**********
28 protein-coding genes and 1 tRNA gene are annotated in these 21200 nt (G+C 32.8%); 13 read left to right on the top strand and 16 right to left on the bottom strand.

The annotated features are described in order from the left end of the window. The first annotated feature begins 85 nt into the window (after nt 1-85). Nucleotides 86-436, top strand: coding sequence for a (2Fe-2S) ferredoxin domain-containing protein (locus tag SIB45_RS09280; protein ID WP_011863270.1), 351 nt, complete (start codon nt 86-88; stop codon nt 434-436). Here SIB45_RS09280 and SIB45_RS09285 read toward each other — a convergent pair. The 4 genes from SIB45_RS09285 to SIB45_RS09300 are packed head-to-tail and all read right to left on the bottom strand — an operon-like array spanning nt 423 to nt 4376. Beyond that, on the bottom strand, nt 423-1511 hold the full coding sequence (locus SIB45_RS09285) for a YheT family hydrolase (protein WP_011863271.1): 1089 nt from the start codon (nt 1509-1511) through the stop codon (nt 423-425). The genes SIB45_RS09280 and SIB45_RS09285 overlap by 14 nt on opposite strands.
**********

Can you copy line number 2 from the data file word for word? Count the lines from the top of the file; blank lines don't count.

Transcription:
The annotated features are described in order from the left end of the window. The first annotated feature begins 85 nt into the window (after nt 1-85). Nucleotides 86-436, top strand: coding sequence for a (2Fe-2S) ferredoxin domain-containing protein (locus tag SIB45_RS09280; protein ID WP_011863270.1), 351 nt, complete (start codon nt 86-88; stop codon nt 434-436). Here SIB45_RS09280 and SIB45_RS09285 read toward each other — a convergent pair. The 4 genes from SIB45_RS09285 to SIB45_RS09300 are packed head-to-tail and all read right to left on the bottom strand — an operon-like array spanning nt 423 to nt 4376. Beyond that, on the bottom strand, nt 423-1511 hold the full coding sequence (locus SIB45_RS09285) for a YheT family hydrolase (protein WP_011863271.1): 1089 nt from the start codon (nt 1509-1511) through the stop codon (nt 423-425). The genes SIB45_RS09280 and SIB45_RS09285 overlap by 14 nt on opposite strands.